Editor in Chief: Moh. Reza Huwaida Wednesday, March 21st, 2018

Taliban to Avenge bin Laden’s Death

The deadly attack on a paramilitary training center in Pakistan has been claimed by Taliban, calling it a revenge for bin Laden, and warning that further such attacks are yet to come. The twin suicide blast killed more than 80 recruits who had just finished their training period.
Friday has been a bloody day for the recent history of Af-Pak region since the fall of Taliban, and rise of militants. There have been bomb blasts and suicide attacks across both Afghanistan and Pakistan. Friday, despite being a sacred day in Islamic tradition, has been a favorite choice for the suicide bombers of Taliban and Al-Qaeda to blow themselves up and go straight to paradise, as they are made to believe.

Friday's attack is first of its kind after the death of Osama bin Laden. And with the Taliban statement saying that they would continue such attacks for his revenge, there is terror yet to come. Al-Qaeda affiliated groups in both countries Afghanistan and Pakistan have been warning of revenge attacks. In Afghanistan, we have already seen the episode in Kandahar, when the city was besieged by suicide bombers and fighters for almost 3 days, when security forces were unable to control the situation. Frontline fighters have vowed to avenge bin Laden's death. It's very likely that they are planning major attacks in Afghanistan, as that of the one in Friday in Pakistan.

Since last year, there has been a group of activist Western journalists who are trying to prove that the Taliban and Al-Qaeda have no relationship, and it was all between Mullah Omar and Osama bin Laden. The common myth being promoted is that the Taliban insurgency in Afghanistan is a local movement for limited goals within Afghanistan. But the fact is that, Taliban have never fought for power or rule, otherwise they would have easily handed over bin Laden to the US and saved their rule in 2001. The driving force for their fighters and leadership is the Salafi Jihadi ideology. And there is no local or global difference of goals in such Jihad. It all depends on Taliban's capability. If they have the means and resources to reach and carry out a major attack in the West, Taliban will certainly do.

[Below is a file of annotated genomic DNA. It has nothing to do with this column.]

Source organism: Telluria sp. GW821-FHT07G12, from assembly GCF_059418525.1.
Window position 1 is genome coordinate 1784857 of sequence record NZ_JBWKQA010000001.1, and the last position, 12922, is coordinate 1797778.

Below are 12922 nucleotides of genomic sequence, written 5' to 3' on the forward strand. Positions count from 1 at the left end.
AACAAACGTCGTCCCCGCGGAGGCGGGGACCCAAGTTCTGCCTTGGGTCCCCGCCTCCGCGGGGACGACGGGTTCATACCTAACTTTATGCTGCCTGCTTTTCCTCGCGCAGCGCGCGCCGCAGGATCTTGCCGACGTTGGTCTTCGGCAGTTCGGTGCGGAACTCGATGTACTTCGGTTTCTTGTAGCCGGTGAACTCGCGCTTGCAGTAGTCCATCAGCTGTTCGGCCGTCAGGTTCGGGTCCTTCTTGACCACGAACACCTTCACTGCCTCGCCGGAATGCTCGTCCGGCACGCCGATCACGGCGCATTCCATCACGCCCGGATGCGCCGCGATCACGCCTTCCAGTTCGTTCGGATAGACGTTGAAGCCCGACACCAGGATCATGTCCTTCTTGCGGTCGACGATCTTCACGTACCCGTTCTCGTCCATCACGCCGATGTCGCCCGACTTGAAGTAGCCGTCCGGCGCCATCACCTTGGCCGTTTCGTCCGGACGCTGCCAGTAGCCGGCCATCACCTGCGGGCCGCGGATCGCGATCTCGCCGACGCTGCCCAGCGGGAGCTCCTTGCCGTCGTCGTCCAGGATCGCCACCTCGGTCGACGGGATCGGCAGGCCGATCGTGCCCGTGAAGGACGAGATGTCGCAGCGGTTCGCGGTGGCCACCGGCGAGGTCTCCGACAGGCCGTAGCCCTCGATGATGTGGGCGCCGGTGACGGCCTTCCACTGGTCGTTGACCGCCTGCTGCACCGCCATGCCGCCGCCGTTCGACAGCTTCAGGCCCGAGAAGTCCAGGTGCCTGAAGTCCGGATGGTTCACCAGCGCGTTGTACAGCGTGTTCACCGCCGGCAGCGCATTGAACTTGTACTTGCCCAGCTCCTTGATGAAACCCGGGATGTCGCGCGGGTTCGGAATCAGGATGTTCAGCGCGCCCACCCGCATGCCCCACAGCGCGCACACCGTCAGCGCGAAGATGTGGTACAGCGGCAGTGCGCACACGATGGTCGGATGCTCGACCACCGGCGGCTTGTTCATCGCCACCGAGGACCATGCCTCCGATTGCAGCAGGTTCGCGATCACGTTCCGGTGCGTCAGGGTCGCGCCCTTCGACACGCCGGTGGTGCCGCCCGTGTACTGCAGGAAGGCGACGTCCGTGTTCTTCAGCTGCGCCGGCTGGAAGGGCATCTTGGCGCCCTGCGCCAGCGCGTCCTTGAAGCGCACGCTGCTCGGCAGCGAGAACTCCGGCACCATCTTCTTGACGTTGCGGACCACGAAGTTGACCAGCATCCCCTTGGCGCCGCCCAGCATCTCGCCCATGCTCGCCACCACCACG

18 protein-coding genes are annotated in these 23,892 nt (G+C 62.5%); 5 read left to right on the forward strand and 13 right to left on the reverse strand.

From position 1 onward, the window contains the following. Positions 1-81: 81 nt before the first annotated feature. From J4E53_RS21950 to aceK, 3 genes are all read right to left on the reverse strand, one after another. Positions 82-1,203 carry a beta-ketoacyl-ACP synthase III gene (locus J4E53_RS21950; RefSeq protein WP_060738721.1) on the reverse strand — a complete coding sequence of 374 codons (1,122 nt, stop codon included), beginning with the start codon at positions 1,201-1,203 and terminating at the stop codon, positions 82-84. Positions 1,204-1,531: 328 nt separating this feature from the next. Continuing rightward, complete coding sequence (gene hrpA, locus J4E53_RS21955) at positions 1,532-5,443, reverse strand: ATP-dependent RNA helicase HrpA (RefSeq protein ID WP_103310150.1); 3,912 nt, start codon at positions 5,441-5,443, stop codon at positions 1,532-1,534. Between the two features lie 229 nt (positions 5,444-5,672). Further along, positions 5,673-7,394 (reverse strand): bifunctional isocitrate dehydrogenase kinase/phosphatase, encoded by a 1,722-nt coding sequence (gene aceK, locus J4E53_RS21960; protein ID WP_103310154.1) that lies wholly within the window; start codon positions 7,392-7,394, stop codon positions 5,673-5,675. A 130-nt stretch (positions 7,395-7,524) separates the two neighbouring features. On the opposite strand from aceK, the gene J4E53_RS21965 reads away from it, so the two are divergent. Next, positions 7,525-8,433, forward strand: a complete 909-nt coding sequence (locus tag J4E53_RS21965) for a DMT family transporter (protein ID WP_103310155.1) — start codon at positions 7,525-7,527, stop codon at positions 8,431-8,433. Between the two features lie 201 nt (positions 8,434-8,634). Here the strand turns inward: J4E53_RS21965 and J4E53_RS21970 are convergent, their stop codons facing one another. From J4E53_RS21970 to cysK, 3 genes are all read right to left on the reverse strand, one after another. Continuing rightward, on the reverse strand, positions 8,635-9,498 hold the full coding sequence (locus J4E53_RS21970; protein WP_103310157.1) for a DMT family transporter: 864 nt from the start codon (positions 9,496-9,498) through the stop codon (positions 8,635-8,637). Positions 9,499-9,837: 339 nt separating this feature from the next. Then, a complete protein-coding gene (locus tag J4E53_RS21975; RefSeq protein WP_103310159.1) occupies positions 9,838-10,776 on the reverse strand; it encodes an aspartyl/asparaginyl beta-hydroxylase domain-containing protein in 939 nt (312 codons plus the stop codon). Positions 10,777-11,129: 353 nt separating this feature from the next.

There are Taliban groups who have direct operational links with Al-Qaeda commanders. These relations go far beyond ideological bond. There is operational, tactical and strategic links. Afghan intelligence, the National Directorate of Security (NDS) spokesman has said Osama was an important player behind the intensifying insurgency in Afghanistan.

But there are some people who still live in denial and don't pay attention to the bloody fact that Taliban is more than just a bunch of "angry people". They are Jihadis with ideological roots, and we need to take them in that perspective.